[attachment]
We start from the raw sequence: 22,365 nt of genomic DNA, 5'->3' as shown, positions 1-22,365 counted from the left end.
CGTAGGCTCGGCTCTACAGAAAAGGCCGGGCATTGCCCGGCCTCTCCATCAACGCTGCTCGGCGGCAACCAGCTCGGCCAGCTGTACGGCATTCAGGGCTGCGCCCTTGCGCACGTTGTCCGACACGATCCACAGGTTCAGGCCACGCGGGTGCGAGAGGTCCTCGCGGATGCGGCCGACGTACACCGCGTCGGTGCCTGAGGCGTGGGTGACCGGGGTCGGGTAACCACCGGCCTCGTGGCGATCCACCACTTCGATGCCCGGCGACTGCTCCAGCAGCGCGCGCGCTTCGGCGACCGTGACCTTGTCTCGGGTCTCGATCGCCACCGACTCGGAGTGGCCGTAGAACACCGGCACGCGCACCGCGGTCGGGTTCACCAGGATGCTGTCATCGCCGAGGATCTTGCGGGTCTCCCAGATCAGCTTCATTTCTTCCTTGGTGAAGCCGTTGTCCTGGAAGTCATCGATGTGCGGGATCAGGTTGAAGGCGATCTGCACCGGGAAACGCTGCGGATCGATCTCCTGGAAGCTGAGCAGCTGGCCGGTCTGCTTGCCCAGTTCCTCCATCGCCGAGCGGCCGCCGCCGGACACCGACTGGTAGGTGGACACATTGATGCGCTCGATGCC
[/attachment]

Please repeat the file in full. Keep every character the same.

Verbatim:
We start from the raw sequence: 22,365 nt of genomic DNA, 5'->3' as shown, positions 1-22,365 counted from the left end.
CGTAGGCTCGGCTCTACAGAAAAGGCCGGGCATTGCCCGGCCTCTCCATCAACGCTGCTCGGCGGCAACCAGCTCGGCCAGCTGTACGGCATTCAGGGCTGCGCCCTTGCGCACGTTGTCCGACACGATCCACAGGTTCAGGCCACGCGGGTGCGAGAGGTCCTCGCGGATGCGGCCGACGTACACCGCGTCGGTGCCTGAGGCGTGGGTGACCGGGGTCGGGTAACCACCGGCCTCGTGGCGATCCACCACTTCGATGCCCGGCGACTGCTCCAGCAGCGCGCGCGCTTCGGCGACCGTGACCTTGTCTCGGGTCTCGATCGCCACCGACTCGGAGTGGCCGTAGAACACCGGCACGCGCACCGCGGTCGGGTTCACCAGGATGCTGTCATCGCCGAGGATCTTGCGGGTCTCCCAGATCAGCTTCATTTCTTCCTTGGTGAAGCCGTTGTCCTGGAAGTCATCGATGTGCGGGATCAGGTTGAAGGCGATCTGCACCGGGAAACGCTGCGGATCGATCTCCTGGAAGCTGAGCAGCTGGCCGGTCTGCTTGCCCAGTTCCTCCATCGCCGAGCGGCCGCCGCCGGACACCGACTGGTAGGTGGACACATTGATGCGCTCGATGCC